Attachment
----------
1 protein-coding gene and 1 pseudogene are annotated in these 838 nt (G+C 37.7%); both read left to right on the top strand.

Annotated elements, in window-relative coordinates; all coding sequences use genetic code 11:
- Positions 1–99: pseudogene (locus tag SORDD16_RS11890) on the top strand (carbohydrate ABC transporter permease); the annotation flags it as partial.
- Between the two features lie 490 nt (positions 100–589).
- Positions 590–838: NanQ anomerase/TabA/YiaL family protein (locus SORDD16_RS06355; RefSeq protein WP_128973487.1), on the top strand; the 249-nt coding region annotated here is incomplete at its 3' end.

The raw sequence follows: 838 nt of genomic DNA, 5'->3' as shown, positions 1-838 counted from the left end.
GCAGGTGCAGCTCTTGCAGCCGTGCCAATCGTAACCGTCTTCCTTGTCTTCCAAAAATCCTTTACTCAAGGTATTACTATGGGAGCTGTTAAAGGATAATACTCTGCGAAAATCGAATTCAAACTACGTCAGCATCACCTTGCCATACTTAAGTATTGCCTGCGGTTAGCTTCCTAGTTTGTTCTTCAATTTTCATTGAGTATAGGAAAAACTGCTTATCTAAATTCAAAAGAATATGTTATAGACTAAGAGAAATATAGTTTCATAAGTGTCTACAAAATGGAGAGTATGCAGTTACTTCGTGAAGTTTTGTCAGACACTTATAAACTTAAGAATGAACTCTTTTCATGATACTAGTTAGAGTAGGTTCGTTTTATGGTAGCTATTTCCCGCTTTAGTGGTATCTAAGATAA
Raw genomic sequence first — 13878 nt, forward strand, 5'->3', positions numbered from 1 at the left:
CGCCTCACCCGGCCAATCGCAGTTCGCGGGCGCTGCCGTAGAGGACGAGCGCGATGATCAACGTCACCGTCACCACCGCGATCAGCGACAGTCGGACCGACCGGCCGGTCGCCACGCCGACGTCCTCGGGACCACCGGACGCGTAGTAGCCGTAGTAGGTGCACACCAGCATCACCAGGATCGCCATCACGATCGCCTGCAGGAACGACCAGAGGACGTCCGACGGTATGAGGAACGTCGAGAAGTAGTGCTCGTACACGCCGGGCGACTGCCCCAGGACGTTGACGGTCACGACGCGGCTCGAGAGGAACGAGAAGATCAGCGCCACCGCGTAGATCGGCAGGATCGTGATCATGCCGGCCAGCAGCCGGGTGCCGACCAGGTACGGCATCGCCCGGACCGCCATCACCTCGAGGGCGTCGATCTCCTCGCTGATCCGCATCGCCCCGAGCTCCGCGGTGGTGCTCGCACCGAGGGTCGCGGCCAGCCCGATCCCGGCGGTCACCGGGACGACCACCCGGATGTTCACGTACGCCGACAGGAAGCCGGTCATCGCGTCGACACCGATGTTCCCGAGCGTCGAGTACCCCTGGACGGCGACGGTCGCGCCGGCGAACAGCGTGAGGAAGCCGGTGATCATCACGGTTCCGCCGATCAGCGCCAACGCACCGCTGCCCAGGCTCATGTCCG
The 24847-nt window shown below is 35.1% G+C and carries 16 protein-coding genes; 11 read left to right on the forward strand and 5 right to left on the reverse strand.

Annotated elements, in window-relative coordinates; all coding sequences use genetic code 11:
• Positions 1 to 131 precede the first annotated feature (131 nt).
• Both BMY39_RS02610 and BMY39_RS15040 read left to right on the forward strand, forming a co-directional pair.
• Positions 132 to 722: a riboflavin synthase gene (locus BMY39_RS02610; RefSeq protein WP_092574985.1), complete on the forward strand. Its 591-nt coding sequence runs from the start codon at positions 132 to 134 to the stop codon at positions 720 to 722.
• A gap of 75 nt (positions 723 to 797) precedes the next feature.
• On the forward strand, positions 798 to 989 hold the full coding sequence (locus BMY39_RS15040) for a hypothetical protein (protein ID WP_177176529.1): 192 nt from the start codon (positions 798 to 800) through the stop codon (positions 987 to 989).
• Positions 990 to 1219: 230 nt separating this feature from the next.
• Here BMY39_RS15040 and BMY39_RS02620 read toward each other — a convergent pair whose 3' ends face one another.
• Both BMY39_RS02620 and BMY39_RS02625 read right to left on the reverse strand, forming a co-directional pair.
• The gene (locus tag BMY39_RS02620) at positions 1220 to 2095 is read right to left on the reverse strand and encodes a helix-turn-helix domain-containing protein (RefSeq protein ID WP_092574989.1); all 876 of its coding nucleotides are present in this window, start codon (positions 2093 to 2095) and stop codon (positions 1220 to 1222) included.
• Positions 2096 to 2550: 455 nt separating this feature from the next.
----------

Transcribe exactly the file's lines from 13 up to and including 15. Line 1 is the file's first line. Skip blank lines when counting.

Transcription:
• Both BMY39_RS02610 and BMY39_RS15040 read left to right on the forward strand, forming a co-directional pair.
• Positions 132 to 722: a riboflavin synthase gene (locus BMY39_RS02610; RefSeq protein WP_092574985.1), complete on the forward strand. Its 591-nt coding sequence runs from the start codon at positions 132 to 134 to the stop codon at positions 720 to 722.
• A gap of 75 nt (positions 723 to 797) precedes the next feature.